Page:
Friday, April 27, 2007

Living in America at Twenty-Seven

As the title of this article suggests, I am currently twenty-seven years old and American born. I am probably a statistics person’s wet dream for someone in this age range: recently engaged and looking to get married next year, shopping for a house, doing a little bit above average in my career but not setting the world on fire (which bothers me more than it probably should).

Many of my friends are in similar situations, looking for houses and getting married (or already did a few years before). I look at them and wonder how the hell they are getting by. Housing prices are totally out of control (even in the current “busted bubble” housing market), wedding prices are nuts (unless you want to have a reception at a fire hall), New Jersey taxes are horrid (for those in other states it is 2.5% for every dollar your house is worth – so for a $200,000 dollar home – taxes are about $5,000). But does it stop there?
You need to keep that capitalist machine going: paying off that $100,000 school loan, buying new TVs that blow out in 5 years, appliances, iPods, baby cribs, diapers…

How is that credit card feeling? You probably don’t lose too much sleep over it. You have managed to get your payments down to a reasonable number every month (while your dept continues to grow at 24%). That debt keeps growing and now the job that you planned at staying for only 2 years has become close to 10 because you can’t afford to take a risk. Is there anything wrong with that? Not all at, but doesn’t it bother you just a little bit that the choice hasn’t become totally yours?

A friend of mine (who isn’t known for his wisdom with money) said something brilliant to me a few years ago: “America’s economy is designed to put you in debt, it WANTS you in debt.” I have always been brought up to save, but it is become harder and the baby bomb hasn’t even hit my bank account yet. The conventional wisdom says you should put 10% in savings and no more than 28% on your mortgage that leaves you free to send the rest of your salary on stuff… WRONG.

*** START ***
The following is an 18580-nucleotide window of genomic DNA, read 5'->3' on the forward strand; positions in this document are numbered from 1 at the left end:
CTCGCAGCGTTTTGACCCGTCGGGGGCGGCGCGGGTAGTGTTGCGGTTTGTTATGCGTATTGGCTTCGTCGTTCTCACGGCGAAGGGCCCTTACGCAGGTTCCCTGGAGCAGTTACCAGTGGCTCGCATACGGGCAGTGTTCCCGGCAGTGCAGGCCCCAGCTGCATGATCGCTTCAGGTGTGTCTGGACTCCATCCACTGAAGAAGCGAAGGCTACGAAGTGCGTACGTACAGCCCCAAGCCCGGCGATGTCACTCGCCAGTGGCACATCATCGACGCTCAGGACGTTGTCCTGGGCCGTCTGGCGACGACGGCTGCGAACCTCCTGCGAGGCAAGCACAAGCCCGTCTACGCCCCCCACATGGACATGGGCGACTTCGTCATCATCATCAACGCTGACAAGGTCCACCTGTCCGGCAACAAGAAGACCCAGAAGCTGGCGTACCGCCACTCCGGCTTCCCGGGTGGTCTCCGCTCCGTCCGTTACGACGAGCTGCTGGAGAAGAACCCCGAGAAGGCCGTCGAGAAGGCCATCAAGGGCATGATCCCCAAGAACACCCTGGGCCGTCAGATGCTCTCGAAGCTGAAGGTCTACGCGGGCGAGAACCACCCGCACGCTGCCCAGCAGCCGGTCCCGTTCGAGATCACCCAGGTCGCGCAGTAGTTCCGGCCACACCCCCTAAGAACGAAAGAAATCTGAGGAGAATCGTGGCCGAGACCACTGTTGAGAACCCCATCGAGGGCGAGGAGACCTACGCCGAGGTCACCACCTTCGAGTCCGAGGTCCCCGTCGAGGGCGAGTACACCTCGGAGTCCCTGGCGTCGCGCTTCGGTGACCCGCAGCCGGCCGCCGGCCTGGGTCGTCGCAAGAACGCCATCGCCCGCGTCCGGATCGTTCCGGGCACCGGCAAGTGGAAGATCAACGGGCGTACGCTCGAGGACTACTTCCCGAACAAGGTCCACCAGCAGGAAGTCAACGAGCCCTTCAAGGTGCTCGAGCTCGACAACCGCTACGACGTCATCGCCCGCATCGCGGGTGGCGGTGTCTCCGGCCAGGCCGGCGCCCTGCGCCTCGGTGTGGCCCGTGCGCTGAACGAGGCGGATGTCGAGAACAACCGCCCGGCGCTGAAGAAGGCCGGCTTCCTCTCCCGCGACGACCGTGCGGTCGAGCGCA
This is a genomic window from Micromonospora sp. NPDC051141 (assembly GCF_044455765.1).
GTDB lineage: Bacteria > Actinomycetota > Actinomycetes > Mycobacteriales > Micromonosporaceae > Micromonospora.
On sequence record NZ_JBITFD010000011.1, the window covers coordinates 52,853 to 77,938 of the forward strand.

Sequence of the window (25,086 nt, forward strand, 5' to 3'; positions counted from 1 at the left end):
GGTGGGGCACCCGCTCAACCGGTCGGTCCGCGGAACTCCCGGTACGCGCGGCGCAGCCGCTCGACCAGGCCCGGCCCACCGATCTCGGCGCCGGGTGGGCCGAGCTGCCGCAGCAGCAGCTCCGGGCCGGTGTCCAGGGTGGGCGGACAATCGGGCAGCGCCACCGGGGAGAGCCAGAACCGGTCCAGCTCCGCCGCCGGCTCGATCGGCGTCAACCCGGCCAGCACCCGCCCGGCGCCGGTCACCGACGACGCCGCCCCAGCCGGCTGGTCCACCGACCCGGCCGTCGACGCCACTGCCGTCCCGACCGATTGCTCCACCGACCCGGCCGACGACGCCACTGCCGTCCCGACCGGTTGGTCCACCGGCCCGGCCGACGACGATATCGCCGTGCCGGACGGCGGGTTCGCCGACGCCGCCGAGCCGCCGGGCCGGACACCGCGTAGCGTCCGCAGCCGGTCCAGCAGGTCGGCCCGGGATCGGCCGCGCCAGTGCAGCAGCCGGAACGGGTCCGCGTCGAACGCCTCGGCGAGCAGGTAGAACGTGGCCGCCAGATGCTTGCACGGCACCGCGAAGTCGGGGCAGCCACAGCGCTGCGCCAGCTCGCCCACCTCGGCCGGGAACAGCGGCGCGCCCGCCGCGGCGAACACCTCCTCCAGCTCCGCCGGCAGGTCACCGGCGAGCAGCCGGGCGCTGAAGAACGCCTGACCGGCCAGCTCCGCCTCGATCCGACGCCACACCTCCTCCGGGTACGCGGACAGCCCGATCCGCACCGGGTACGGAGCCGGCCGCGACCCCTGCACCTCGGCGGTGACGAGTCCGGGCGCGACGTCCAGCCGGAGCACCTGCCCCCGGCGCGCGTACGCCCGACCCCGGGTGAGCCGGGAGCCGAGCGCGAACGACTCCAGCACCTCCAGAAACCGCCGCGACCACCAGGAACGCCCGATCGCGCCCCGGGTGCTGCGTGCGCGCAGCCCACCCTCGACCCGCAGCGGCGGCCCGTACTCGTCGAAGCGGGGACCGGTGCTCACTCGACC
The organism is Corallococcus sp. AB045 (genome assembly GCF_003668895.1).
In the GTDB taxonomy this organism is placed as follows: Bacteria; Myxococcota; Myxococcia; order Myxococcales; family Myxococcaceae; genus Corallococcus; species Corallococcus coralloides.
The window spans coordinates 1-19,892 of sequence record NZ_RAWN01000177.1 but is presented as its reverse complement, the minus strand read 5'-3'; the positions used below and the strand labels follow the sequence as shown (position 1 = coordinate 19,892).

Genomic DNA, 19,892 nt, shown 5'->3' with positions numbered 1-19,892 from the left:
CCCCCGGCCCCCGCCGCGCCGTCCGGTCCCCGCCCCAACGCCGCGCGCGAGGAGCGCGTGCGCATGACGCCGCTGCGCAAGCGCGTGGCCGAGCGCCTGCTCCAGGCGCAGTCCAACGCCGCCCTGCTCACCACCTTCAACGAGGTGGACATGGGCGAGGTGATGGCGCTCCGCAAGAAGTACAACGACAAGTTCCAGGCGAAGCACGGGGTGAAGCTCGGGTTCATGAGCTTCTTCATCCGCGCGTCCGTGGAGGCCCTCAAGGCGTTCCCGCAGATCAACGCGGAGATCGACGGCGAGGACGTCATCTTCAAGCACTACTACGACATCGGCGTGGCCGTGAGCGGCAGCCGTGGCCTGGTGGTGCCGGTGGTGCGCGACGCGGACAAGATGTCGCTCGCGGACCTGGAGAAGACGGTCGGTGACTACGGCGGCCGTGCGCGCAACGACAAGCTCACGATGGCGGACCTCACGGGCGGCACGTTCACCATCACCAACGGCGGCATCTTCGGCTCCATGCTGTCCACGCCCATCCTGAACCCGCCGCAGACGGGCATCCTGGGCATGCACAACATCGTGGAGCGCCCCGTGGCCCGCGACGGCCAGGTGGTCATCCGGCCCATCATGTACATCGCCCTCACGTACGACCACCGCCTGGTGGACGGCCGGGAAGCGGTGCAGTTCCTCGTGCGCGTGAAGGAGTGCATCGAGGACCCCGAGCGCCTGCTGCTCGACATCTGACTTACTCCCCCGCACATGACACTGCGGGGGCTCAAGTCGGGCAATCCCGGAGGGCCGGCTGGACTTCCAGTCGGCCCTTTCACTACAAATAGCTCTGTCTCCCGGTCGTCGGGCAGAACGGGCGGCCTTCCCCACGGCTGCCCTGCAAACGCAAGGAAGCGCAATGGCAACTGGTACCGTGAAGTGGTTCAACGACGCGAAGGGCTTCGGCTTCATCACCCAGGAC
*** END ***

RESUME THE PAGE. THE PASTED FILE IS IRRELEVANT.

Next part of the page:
First if you are in the process of saving up for a house (and let’s say it is a modest one) how long is it going to take you to save up 50,000 dollars for the 20% down payment? I am guessing that 10% just isn’t going to cut it. Oh don’t want to put 20% down, ok well now you get to pay PMI or get a second loan to cover the 20%, but don’t forget closing costs which will probably be in the 8,000 range (do you even want to discuss furnishing or minor repairs to the new place?). Now let’s say that you bought a house the last 2 years; I am going to assume you got a conventional 30 year and hope your didn’t go for some sketchy ARM loan, how much is your monthly payment? I am betting it is probably more than 28%. Oh any how much debt do you have going into your housing situation?

My point is that your freedom, your ability to make decisions that will better your spirit is being limited by locking you into the economic system and before you ask, I don’t know what the solution is. People have been saying it all started to go to hell during Reagan era, but it start going bad before then (want a good snap shot of the dissention of the 70’s read “ Hunter S. Thompson’s: Fear and Loathing on the Campaign Trail”). Ever think that all this manageable debt we willingly strap ourselves down to is a means of distracting ourselves? Why worry about what is going on with our government and the world when you can barely pay the rent? What would society be like if we spend our free mental cycles on actual issues instead of subscribing to escapist thought patterns (how many home runs did Barry Bonds hit last year?).

I am going to make this long article a lot short… stop spending money, live below your means, and focus on saving your money instead of getting rich quick schemes and maybe we all can make the world a better place.


Think these guys are wondering what A-Rod is hitting this year?